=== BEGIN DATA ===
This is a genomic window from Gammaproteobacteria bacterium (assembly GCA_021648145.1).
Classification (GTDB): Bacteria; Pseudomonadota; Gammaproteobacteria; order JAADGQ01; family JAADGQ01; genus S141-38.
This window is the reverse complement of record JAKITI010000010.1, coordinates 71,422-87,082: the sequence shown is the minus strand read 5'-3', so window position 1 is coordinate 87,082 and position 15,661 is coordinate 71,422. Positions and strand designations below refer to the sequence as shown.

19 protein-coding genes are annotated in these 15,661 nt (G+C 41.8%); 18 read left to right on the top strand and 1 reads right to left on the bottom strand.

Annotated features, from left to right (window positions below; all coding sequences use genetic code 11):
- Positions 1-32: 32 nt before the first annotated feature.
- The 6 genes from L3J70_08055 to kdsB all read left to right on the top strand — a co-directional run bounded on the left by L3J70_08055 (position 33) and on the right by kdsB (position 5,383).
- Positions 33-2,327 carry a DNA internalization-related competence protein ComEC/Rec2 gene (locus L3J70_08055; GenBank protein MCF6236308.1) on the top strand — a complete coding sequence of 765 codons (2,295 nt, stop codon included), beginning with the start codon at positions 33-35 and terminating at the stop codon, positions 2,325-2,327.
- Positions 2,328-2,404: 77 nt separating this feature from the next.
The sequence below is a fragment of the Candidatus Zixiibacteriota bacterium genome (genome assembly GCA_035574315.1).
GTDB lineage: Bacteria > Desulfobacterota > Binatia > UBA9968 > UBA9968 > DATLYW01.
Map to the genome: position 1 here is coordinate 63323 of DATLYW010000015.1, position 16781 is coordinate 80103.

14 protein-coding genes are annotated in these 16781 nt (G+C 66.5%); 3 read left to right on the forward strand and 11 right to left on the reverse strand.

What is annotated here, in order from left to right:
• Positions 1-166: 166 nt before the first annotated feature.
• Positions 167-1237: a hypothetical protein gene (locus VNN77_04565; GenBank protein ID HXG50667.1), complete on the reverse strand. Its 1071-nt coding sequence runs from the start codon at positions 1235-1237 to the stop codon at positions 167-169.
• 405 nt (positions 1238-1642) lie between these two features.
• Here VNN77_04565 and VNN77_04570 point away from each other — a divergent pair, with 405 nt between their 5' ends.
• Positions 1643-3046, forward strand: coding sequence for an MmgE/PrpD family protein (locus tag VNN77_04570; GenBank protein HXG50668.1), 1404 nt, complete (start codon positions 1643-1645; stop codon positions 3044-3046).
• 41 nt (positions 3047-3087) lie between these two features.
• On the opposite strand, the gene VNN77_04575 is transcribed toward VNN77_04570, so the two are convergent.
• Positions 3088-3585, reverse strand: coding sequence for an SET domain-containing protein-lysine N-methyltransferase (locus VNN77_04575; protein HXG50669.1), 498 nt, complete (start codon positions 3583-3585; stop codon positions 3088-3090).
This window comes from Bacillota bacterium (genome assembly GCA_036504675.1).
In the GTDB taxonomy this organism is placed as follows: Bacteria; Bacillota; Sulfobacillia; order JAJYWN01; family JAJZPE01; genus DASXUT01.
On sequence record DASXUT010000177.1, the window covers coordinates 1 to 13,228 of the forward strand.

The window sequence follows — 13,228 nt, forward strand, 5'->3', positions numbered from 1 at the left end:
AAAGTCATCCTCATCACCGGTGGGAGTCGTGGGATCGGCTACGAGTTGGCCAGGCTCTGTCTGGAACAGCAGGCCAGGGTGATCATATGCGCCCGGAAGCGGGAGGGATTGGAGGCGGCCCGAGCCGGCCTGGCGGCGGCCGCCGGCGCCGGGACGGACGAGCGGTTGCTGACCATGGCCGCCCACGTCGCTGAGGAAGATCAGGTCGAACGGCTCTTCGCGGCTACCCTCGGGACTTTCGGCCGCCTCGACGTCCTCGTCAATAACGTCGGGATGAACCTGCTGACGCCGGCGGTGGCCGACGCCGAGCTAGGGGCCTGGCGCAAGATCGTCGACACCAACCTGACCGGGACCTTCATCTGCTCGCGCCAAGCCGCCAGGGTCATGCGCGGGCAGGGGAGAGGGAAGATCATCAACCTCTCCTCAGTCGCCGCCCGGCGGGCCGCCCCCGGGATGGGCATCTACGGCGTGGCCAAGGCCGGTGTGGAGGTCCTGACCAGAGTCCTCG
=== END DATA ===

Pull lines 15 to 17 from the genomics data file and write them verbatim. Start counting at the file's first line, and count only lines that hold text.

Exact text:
• Positions 1-166: 166 nt before the first annotated feature.
• Positions 167-1237: a hypothetical protein gene (locus VNN77_04565; GenBank protein ID HXG50667.1), complete on the reverse strand. Its 1071-nt coding sequence runs from the start codon at positions 1235-1237 to the stop codon at positions 167-169.
• 405 nt (positions 1238-1642) lie between these two features.